Oratorio de Noël

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Oratorio de Noël
Cantata by Camille Saint-Saëns
P1030416 Paris VIII église de la Madeleine orgue de tribune rwk.JPG
The Aristide Cavaillé-Coll organ at La Madeleine, where the music premiered
EnglishChristmas oratorio
Opus12
Textfrom the Vulgate
LanguageLatin
Performed24 December 1858 (1858-12-24): Paris
Published1863 (1863)
Movements10
Scoring
  • soprano
  • mezzo-soprano
  • alto
  • tenor
  • baritone
  • mixed chorus
  • organ
  • harp
  • strings

The Oratorio de Noël, Op. 12, by Camille Saint-Saëns, also known as his Christmas Oratorio, is a cantata-like work scored for soloists, chorus, organ, strings and harp. While an organist at La Madeleine, Saint-Saëns wrote the Christmas oratorio in less than a fortnight, completing it ten days before its premiere on Christmas 1858.[1] The vocal score of this oratorio was prepared later by the composer and organist Eugene Gigout, a colleague of Saint-Saëns.

Performing forces[edit]

The work is scored for five soloists (soprano, mezzo-soprano, alto, tenor, and baritone), SATB mixed chorus, organ, harp, and strings in the standard five sections. The women of the chorus divide into four parts in one movement. The organ plays a significant role in the work, often playing alone, while the harp is limited to three movements.

Text[edit]

Saint-Saëns chose several verses from the Latin Vulgate Bible for the text of the work. "While these texts are not from a single source, it is clear that the traditional church liturgies surrounding Christmas influenced Saint-Saëns. About half of the texts he chose match different portions of two Christmas Offices: the First Mass at Midnight and the Second Mass at Dawn."[2] One author calls the work "a musical enhancement of the words of the [Christmas] Office, without interest in the human drama."[3]

The narrative portion of the text, taken from the second chapter of St. Luke, appears in the second movement and tells the part of the traditional Christmas story involving the shepherds. The remainder of the texts, taken from John, Isaiah, Lamentations, and the Psalms, reflect upon the meaning and significance of the event.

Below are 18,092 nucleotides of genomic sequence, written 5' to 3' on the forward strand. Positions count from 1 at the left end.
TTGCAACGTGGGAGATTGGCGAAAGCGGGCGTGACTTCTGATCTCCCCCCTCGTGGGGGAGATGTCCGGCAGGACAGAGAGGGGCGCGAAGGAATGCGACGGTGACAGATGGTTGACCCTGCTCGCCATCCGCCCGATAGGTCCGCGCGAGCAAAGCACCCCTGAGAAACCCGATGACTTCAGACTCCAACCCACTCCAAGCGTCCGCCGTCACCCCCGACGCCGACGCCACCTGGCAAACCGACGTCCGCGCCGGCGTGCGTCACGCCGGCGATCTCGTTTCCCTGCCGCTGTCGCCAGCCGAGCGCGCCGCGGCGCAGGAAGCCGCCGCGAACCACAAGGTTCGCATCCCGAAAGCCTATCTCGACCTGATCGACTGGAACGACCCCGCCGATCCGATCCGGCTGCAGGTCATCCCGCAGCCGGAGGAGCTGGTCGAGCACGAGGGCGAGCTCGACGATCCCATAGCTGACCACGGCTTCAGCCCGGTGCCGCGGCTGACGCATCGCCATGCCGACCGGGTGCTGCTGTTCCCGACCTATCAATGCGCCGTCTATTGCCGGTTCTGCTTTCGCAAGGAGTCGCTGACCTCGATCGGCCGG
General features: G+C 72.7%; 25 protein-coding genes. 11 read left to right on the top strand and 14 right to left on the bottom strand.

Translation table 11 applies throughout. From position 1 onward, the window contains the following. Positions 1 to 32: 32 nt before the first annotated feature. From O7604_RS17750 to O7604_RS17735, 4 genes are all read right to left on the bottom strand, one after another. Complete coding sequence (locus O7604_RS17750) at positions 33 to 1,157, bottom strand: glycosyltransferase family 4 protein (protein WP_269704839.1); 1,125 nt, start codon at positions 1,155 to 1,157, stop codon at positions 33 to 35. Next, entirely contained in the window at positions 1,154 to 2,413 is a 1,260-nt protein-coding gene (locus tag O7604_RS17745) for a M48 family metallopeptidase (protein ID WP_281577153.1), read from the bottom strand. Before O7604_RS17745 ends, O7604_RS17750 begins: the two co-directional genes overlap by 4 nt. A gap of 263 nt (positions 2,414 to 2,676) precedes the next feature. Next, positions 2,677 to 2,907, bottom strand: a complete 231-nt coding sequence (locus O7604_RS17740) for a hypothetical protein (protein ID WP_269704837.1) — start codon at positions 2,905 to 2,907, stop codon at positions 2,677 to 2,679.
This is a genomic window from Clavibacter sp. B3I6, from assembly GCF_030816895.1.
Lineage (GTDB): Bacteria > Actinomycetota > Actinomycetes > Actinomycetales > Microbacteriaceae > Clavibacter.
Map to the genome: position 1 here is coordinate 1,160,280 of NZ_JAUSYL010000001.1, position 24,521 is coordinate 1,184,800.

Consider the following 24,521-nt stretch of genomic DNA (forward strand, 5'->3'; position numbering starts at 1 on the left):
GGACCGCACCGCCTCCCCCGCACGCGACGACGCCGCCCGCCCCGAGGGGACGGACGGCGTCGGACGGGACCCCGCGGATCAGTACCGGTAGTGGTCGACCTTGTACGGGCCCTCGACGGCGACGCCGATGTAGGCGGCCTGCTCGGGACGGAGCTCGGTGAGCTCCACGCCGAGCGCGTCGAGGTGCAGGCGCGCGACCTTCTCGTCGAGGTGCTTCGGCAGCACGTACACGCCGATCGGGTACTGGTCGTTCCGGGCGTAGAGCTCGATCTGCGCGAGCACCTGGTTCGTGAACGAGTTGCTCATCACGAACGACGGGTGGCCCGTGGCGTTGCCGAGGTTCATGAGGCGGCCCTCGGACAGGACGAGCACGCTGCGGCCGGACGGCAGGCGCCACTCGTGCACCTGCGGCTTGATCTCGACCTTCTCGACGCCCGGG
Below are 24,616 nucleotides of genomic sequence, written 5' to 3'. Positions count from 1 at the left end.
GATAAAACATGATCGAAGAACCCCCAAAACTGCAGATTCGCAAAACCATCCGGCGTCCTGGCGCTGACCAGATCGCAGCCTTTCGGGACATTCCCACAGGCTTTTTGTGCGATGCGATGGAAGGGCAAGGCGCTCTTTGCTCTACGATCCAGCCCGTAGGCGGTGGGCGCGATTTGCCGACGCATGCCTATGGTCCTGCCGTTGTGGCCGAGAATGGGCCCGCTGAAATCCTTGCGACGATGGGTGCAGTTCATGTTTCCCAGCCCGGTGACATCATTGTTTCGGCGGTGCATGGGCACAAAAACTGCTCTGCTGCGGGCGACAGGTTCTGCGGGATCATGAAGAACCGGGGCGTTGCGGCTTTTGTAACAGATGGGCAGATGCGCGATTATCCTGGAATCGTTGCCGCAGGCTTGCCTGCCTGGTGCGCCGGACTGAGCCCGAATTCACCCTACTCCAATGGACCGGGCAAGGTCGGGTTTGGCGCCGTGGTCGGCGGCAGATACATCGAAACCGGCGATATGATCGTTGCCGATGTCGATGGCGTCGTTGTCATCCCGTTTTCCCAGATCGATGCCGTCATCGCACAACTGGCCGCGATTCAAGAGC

Structure and style[edit]

Les Petits Chanteurs de Passy sing Tollite Hostias from the Oratorio de Noël

The Oratorio de Noël is structured in a way that "hardly exceeds the limits of a cantata, but musically is constructed in oratorio style."[4] However, "its shorter length and the fact that it was intended for presentation during a worship service place it closer in character and purpose to a traditional sacred cantata."[5] Its structure bears a greater resemblance to oratorios of the early Baroque than to later works of that genre.

Saint-Saëns divided the work into 10 movements, a prelude followed by nine vocal numbers. After the prelude, opening recitatives and chorus, the work gradually builds from a single soloist accompanied by a small ensemble to involve the entire instrumental and vocal forces. The full chorus sings in the second, sixth, and final movements and the women of the chorus accompany the tenor soloist in the fourth.

While there are brief episodes of grandeur in the solo parts and one frenetic section for the chorus, most of the work is subdued and lyrical in character. Saint-Saëns's study of the choral music of Bach, Handel, Mozart, Berlioz, and others had a great influence on the work, with the most significant influences being Part II of J. S. Bach's Christmas Oratorio and Gounod's St. Cecilia Mass.

Movements[edit]

  1. Prélude (dans le style de Seb. Bach), for organ and strings
  2. Recitative: “Et pastores erant”, for Soprano, Alto, Tenor and Baritone soloists, organ and strings; Chorus: "Gloria in altissimis," for mixed chorus, organ and strings
  3. Air: "Exspectans expectavi," for Mezzo-soprano soloist, organ and strings
  4. Air and chorus: “Domine, ego credidi,” for Tenor solo, women's chorus, organ and strings
  5. Duet: “Benedictus,” for Soprano and Baritone soloists, organ and harp
  6. Chorus: “Quare fremuerunt gentes,” mixed chorus, organ and strings
  7. Trio: “Tecum principium,” for Soprano, Tenor, and Baritone soloists, organ and harp
  8. Quartet: “Laudate coeli,” for Soprano, Mezzo-soprano, Alto, and Baritone soloists, organ and strings
  9. Quintet and chorus: “Consurge, filia Sion,” for all five soloists, chorus, organ, strings, and harp